Ok - it’s hard to contain my enthusiasm. Are folks gonna tire of pic updates? (I love pics but don’t want to overload the thread!) I have growth on all four scion varieties!! I wasn’t sure about the Orient but it definitely has leaves coming out! One more scion is a possibility. If that one takes i probably have just over a 50% take rate which I’m excited about!!


#147

I had a much bigger rootstock but it pushed a ton of growth on the scions the first summer. Some of them grew six feet. Yours look like they are going to take off, as they add growth be sure to have sufficient supports. I had to keep upsizing my supports and lost a couple because the support was sturdy enough for the weight of all the mass the scion put on. It really stinks to have a pretty graft with a ton of growth blow off the tree. The grafts look great , maybe the Asian pears will bloom next year


#148

I’ve trimmed back new grafts like that when they get over 3’ and gave them more time so the union would heal better. Those grafts do look nice. I agree with Derby support is an excellent idea and those grafts will be bolting anytime now. Hard to slow them down once they get started.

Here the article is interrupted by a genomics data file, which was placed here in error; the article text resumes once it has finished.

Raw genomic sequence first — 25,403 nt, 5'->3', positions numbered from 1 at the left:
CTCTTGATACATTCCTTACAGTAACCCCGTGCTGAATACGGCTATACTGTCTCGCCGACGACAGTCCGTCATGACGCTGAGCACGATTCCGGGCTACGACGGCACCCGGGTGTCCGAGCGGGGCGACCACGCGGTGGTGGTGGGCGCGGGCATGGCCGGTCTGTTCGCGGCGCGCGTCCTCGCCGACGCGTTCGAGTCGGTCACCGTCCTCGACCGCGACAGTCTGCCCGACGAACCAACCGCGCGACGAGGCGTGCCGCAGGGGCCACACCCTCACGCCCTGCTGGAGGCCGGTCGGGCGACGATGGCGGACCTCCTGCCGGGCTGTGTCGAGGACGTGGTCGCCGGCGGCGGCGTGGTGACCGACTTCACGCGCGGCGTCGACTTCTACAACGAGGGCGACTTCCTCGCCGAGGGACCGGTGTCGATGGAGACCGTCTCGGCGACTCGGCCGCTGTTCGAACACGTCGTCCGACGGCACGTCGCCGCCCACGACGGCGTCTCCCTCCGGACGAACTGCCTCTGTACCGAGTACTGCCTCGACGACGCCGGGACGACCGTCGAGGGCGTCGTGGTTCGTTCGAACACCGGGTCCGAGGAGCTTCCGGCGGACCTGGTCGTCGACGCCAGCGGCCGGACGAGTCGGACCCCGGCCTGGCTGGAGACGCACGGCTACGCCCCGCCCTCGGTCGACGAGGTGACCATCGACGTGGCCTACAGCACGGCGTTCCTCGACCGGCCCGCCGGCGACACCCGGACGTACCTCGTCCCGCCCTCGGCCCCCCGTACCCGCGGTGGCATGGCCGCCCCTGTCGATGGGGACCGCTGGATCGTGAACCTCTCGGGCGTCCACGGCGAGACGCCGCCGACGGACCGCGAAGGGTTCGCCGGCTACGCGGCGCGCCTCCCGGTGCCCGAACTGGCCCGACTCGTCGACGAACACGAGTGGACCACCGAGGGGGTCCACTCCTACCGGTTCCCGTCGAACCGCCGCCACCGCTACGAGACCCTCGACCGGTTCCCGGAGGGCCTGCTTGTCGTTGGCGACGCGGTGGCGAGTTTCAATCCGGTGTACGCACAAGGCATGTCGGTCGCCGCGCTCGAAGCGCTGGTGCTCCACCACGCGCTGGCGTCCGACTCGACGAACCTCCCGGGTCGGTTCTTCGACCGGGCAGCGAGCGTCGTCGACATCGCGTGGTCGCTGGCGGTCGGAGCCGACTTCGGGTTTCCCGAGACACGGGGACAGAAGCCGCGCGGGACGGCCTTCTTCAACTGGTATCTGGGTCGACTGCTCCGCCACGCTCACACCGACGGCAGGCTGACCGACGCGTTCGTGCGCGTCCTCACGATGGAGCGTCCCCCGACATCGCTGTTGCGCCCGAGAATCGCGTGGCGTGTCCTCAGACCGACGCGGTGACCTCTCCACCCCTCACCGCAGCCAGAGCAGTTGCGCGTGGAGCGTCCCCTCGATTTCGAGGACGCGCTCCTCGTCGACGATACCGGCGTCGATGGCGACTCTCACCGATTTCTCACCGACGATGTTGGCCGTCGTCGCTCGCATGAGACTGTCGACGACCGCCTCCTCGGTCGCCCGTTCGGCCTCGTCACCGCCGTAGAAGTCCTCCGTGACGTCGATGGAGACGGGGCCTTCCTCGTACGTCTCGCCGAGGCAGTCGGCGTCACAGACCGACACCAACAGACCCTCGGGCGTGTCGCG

#149

Good point Clark, I was greedy and wanted it to push all the growth it could.


#150

Derby,
I would be the same way but it cost the hole branch to many times and I learned the hard way. We have a lot of wind here so I learned quickly.


#151

You are so right, it cost me too,


#152

Thank you! OK - support needs noted. Yes, most of these are really taking off! I didn’t think they would… Not sure what a tree would be like with five branches all emerging from the trunk at this one spot? I know I’ve got time on that assuming they all keep growing but thought the leaves all against each other might not be good for air flow or photosynthesis.

I’m also wondering about when I should remove the electrical tape. Does it harm the grafts if I just leave it on? I’ve seen rootstock leaves poking out from under.


#153